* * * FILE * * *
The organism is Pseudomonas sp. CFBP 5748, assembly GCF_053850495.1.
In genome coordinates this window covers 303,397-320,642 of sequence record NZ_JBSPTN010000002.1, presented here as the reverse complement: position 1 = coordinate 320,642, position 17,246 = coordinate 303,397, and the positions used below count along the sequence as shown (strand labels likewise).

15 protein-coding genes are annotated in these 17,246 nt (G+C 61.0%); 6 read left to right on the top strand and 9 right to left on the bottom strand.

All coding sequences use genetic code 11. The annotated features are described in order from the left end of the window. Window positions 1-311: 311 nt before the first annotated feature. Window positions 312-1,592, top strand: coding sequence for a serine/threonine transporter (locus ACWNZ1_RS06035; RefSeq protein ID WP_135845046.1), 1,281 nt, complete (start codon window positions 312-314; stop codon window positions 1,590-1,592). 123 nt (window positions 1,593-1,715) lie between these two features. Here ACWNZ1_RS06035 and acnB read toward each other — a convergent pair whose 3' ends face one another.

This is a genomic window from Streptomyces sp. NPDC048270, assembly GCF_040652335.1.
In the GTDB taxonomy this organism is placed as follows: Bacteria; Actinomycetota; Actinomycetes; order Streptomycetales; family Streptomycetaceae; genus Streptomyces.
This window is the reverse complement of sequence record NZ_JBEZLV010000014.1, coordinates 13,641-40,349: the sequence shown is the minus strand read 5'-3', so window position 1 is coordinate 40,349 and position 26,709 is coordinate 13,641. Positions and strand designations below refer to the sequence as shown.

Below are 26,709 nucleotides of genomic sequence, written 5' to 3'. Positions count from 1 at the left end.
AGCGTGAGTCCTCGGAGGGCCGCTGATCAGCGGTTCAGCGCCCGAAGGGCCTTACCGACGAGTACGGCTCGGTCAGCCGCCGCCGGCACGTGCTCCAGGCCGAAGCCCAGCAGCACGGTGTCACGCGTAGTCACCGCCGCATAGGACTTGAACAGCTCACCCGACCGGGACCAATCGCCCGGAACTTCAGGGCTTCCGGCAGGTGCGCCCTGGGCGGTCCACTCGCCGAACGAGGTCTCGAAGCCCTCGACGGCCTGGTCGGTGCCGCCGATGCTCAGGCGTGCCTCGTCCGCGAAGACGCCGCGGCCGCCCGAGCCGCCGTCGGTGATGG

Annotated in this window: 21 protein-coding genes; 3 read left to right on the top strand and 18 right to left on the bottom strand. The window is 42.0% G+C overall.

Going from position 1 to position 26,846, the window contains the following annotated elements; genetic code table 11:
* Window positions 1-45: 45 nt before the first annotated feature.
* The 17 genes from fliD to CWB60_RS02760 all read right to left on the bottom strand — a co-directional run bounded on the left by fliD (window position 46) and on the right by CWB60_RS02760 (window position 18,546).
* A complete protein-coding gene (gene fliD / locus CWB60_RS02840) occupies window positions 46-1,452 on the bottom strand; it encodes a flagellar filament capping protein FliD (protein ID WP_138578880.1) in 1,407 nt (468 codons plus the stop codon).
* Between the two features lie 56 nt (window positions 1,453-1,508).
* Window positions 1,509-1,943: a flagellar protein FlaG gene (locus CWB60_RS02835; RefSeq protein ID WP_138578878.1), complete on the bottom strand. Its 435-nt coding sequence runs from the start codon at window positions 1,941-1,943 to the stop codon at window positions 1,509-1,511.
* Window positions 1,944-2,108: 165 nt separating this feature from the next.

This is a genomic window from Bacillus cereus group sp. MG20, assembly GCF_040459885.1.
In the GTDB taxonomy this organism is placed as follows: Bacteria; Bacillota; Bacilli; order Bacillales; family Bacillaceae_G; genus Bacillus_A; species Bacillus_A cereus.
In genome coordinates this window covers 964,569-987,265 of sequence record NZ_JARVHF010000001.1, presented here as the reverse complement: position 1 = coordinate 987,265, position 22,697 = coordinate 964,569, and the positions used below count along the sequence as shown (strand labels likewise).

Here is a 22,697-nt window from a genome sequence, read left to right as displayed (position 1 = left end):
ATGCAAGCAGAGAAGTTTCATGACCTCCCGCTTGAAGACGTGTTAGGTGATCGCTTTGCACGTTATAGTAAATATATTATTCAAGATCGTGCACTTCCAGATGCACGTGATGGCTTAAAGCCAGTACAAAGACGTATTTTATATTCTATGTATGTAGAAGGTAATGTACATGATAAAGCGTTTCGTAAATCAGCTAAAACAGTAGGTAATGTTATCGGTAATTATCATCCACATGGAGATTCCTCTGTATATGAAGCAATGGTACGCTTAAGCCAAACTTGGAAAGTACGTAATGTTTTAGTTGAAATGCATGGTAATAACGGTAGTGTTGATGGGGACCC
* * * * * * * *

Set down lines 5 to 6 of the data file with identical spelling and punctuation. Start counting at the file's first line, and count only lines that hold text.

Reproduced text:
This is a genomic window from Streptomyces sp. NPDC048270, assembly GCF_040652335.1.
In the GTDB taxonomy this organism is placed as follows: Bacteria; Actinomycetota; Actinomycetes; order Streptomycetales; family Streptomycetaceae; genus Streptomyces.